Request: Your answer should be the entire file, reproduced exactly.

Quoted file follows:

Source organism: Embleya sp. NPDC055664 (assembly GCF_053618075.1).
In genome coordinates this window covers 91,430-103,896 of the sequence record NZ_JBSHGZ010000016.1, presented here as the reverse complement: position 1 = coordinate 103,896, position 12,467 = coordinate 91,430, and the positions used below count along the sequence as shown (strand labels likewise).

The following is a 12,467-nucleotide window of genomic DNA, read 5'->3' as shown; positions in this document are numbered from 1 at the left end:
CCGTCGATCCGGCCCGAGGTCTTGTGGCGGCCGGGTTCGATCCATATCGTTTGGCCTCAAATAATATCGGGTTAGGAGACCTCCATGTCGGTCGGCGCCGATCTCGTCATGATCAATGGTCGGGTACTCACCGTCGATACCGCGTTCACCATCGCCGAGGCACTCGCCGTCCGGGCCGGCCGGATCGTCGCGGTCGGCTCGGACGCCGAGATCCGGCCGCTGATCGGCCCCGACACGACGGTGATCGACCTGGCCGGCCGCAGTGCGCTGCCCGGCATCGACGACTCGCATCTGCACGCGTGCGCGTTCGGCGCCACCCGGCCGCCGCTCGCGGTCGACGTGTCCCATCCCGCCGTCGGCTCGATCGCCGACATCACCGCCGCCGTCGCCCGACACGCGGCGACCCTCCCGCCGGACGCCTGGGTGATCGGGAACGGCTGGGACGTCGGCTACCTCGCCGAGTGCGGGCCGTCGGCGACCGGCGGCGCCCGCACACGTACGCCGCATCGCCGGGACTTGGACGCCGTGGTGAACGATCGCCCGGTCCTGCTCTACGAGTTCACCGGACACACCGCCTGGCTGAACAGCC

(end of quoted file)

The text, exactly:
Source organism: Embleya sp. NPDC055664 (assembly GCF_053618075.1).
In genome coordinates this window covers 91,430-103,896 of the sequence record NZ_JBSHGZ010000016.1, presented here as the reverse complement: position 1 = coordinate 103,896, position 12,467 = coordinate 91,430, and the positions used below count along the sequence as shown (strand labels likewise).

The following is a 12,467-nucleotide window of genomic DNA, read 5'->3' as shown; positions in this document are numbered from 1 at the left end:
CCGTCGATCCGGCCCGAGGTCTTGTGGCGGCCGGGTTCGATCCATATCGTTTGGCCTCAAATAATATCGGGTTAGGAGACCTCCATGTCGGTCGGCGCCGATCTCGTCATGATCAATGGTCGGGTACTCACCGTCGATACCGCGTTCACCATCGCCGAGGCACTCGCCGTCCGGGCCGGCCGGATCGTCGCGGTCGGCTCGGACGCCGAGATCCGGCCGCTGATCGGCCCCGACACGACGGTGATCGACCTGGCCGGCCGCAGTGCGCTGCCCGGCATCGACGACTCGCATCTGCACGCGTGCGCGTTCGGCGCCACCCGGCCGCCGCTCGCGGTCGACGTGTCCCATCCCGCCGTCGGCTCGATCGCCGACATCACCGCCGCCGTCGCCCGACACGCGGCGACCCTCCCGCCGGACGCCTGGGTGATCGGGAACGGCTGGGACGTCGGCTACCTCGCCGAGTGCGGGCCGTCGGCGACCGGCGGCGCCCGCACACGTACGCCGCATCGCCGGGACTTGGACGCCGTGGTGAACGATCGCCCGGTCCTGCTCTACGAGTTCACCGGACACACCGCCTGGCTGAACAGCC